- Stephen Cottrell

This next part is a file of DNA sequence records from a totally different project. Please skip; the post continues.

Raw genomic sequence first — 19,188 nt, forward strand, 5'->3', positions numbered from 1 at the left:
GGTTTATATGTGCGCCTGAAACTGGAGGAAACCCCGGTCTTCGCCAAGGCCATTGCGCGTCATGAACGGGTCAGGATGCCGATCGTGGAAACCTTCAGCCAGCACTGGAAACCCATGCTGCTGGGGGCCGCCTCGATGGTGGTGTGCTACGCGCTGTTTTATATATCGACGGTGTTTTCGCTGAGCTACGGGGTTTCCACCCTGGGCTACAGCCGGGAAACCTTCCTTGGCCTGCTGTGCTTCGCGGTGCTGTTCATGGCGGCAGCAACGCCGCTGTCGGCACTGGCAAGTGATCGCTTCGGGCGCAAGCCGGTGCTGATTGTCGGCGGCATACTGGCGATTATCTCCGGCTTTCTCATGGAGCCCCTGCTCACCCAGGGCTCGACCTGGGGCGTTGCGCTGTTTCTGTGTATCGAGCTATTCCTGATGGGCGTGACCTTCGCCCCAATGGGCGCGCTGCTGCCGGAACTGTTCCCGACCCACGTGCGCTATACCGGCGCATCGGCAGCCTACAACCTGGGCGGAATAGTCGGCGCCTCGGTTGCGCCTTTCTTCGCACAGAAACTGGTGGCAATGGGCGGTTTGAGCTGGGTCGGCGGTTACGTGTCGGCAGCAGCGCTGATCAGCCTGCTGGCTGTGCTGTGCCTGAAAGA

Term denoting several different single-reed aerophones. The most common type comprises a simple keyless reedpipe, in which one end is cut away at an angle to accommodate a large single reed. The reed is attached over the cut portion by a ligature and rests on the lower lip in performance. Six to eight fingerholes and a left-hand thumbhole are burned or drilled into the bamboo to provide a simple diatonic fingering pattern. Chromatic notes are achieved through cross fingerings or occasional half-holing. Notwithstanding the descriptor ‘saxophone’, almost certainly used for marketing purposes, the coupling of a large single reed with a cylindrical pipe means that such instruments are technically clarinets. Their sound lies somewhere between the clarinet’s and the Armenian ...